Indeed, they were supposed to be public schools. But anyone who has been watching the devolution of charter schools could see this coming from a mile away.

Charter schools, which were originally proposed to be district-run, innovative public schools, have since morphed into national charter school chains, Christian nationalist schools, and facades for for-profit corporations.

From charter schools in churches with websites displaying crosses to “faith-friendly” charters, the charter industry has been flirting with religiosity for years. Under former Education Secretary Betsy DeVos, the federal Charter School Programs were given the green light to award grants to religious organizations that own or operate charter schools.


Important New Publication Explores How Inadequate School Funding is Intertwined with Race and Segregation

Despite the preference of some politicians, racial issues are part of the American culture. Instead of pretending they don't exist, we should learn from our mistakes.

“My country, right or wrong; if right, to be kept right; and if wrong, to be set right.” -- Carl Shurz, US Senator (MO), 1871

From Jan Resseger's Blog
What happens when we get so used to a long injustice that we can’t see it anymore? In a fine new collection of articles, University of North Carolina law professor, Osamudia James explains how blind we have all become to the role of racial segregation for producing and sustaining educational inequality: “Inequality in the American school system is increasingly framed as a function of class… K-12 schools as well as institutions of higher education embrace ‘race-neutral’ policies that consider socioeconomic status rather than racial or ethnic identity. Racial segregation, if acknowledged, is no longer understood as the product of intentional policies that trap and isolate students of color and their families in underserved communities and school districts. Rather, racial concentration and isolation are (seen as) products of ‘individual choices.’… (S)chool finance disparities are presented as simply the unfortunate outcome of the more limited resources of communities of color.”

The spring-summer 2023 edition of Poverty & Race, a publication of the Poverty & Race Research Action Council forces us to look at racial segregation itself as a primary cause of the unequal funding of public education...


Poll shows partisan split on schools

Three-fourths of America's parents are satisfied with their local schools, yet nationally the public has a much lower confidence in American education. Where are all the unsatisfactory schools if most of the local ones are satisfactory?

From School Matters
Parents’ faith in their children’s schools remains high but the public’s confidence in American K-12 education is at a record low, according to polling by the Gallup organization? Why would that be?

Relentless attacks on public schools are certainly part of it. As Peter Greene writes in Forbes, “There was a time when supporting public schools was as politically innocuous as babies and apple pie.” Now, criticism is common, loud and extreme, and “accusations that teachers are pedophiles and groomers and porn peddlers are not unusual,” he writes.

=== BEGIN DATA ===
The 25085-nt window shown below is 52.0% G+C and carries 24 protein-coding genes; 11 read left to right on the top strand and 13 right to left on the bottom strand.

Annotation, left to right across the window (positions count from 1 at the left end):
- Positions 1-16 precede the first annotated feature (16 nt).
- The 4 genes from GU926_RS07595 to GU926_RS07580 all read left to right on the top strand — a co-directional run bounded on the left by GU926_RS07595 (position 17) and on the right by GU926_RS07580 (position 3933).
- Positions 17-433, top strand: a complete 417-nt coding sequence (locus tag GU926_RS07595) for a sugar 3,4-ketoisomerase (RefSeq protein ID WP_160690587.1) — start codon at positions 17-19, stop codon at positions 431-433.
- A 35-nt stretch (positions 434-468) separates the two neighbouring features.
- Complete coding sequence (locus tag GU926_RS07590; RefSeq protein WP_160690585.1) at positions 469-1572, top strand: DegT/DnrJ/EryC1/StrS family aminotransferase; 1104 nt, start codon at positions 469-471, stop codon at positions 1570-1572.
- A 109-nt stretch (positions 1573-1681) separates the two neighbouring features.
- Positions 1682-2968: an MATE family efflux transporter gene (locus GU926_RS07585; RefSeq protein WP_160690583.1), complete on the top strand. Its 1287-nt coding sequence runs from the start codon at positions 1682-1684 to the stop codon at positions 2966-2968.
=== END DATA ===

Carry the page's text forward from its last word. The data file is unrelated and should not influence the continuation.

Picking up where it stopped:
In the recent Gallup poll, 76% of parents said they were very or somewhat satisfied with the school attended by their oldest child. But, among all respondents, only 36% were satisfied with the nation’s schools, tying the all-time low. That’s a huge gap: 40 percentage points.


Fort Wayne Community Schools eyes tax rate decrease in 2024

From the Fort Wayne Journal Gazette**
Fort Wayne Community Schools expects its tax rate to decrease by 1.8% next year under a $365 million budget presented Monday.

The expected rate – 87.15 cents per $100 in assessed value – is associated with the levies for the operations fund, debt service fund and existing referendum debt, Chief Financial Officer Kathy Friend said.

It excludes the Nov. 7 referendum, which FWCS is budgeting for separately. A successful ballot measure would let FWCS assess a tax levy for eight years to support safety and well-being initiatives.

The maximum 10-cent rate would generate about $12 million annually, but the district wouldn’t collect that full amount in 2024. It’s instead budgeting a $7.2 million spending plan with a 6-cent tax rate.

State honors three northeast Indiana school districts, one teacher

From the Fort Wayne Journal Gazette**
Three northeast Indiana school districts and one Fort Wayne teacher were collectively awarded nearly $450,000 through a recent statewide recognition program.

The Indiana Department of Education honored Bluffton-Harrison Metropolitan School District, East Allen County Schools, Fort Wayne Community Schools and FWCS teacher Brandon Porter during a black-tie event in Indianapolis, the agency said in a news release.

Katie Jenner, Indiana secretary of education, compared the Educational Excellence Awards Gala to red-carpet events used to celebrate movie stars and professional athletes.

She said the teachers who celebrated Friday have positively affected hundreds of students throughout the years and are community leaders.

“Their incredible impact deserves to be celebrated at the grandest level we can,” Jenner said in a statement. “Bringing them together for an awards night to roll out the red carpet and provide surprise monetary awards is one small way we can spotlight the massive impact they continue to make on our state.”

**Note: The Fort Wayne Journal Gazette is behind a paywall. Digital access, home delivery, or both are available with a subscription. Staying informed is essential; one way to do that is to support your local newspaper. For subscription information, go to [NOTE: NEIFPE has no financial ties to the Fort Wayne Journal Gazette]

Note: NEIFPE's In Case You Missed It is posted by the end of the day every Monday except after holiday weekends or as otherwise noted.